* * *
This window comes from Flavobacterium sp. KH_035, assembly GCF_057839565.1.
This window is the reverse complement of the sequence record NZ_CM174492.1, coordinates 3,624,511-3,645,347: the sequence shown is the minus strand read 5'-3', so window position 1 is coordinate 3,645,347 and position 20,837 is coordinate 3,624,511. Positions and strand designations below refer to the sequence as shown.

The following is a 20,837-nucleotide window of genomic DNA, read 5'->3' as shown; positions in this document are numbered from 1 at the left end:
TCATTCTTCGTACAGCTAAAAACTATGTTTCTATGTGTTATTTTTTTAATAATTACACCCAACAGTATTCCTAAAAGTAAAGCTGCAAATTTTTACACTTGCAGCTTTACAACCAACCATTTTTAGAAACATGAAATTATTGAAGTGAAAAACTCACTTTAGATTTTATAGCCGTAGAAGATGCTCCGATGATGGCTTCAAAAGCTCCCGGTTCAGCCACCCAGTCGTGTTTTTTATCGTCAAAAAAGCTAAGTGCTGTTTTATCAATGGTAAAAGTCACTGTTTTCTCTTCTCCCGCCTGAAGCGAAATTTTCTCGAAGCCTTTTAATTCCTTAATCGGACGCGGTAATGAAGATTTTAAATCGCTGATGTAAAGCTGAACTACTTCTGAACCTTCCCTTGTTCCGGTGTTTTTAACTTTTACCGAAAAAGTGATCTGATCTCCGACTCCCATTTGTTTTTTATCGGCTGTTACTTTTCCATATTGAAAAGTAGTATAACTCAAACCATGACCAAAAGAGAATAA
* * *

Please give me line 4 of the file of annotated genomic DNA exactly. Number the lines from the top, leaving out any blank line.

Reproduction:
TCATTCTTCGTACAGCTAAAAACTATGTTTCTATGTGTTATTTTTTTAATAATTACACCCAACAGTATTCCTAAAAGTAAAGCTGCAAATTTTTACACTTGCAGCTTTACAACCAACCATTTTTAGAAACATGAAATTATTGAAGTGAAAAACTCACTTTAGATTTTATAGCCGTAGAAGATGCTCCGATGATGGCTTCAAAAGCTCCCGGTTCAGCCACCCAGTCGTGTTTTTTATCGTCAAAAAAGCTAAGTGCTGTTTTATCAATGGTAAAAGTCACTGTTTTCTCTTCTCCCGCCTGAAGCGAAATTTTCTCGAAGCCTTTTAATTCCTTAATCGGACGCGGTAATGAAGATTTTAAATCGCTGATGTAAAGCTGAACTACTTCTGAACCTTCCCTTGTTCCGGTGTTTTTAACTTTTACCGAAAAAGTGATCTGATCTCCGACTCCCATTTGTTTTTTATCGGCTGTTACTTTTCCATATTGAAAAGTAGTATAACTCAAACCATGACCAAAAGAGAATAA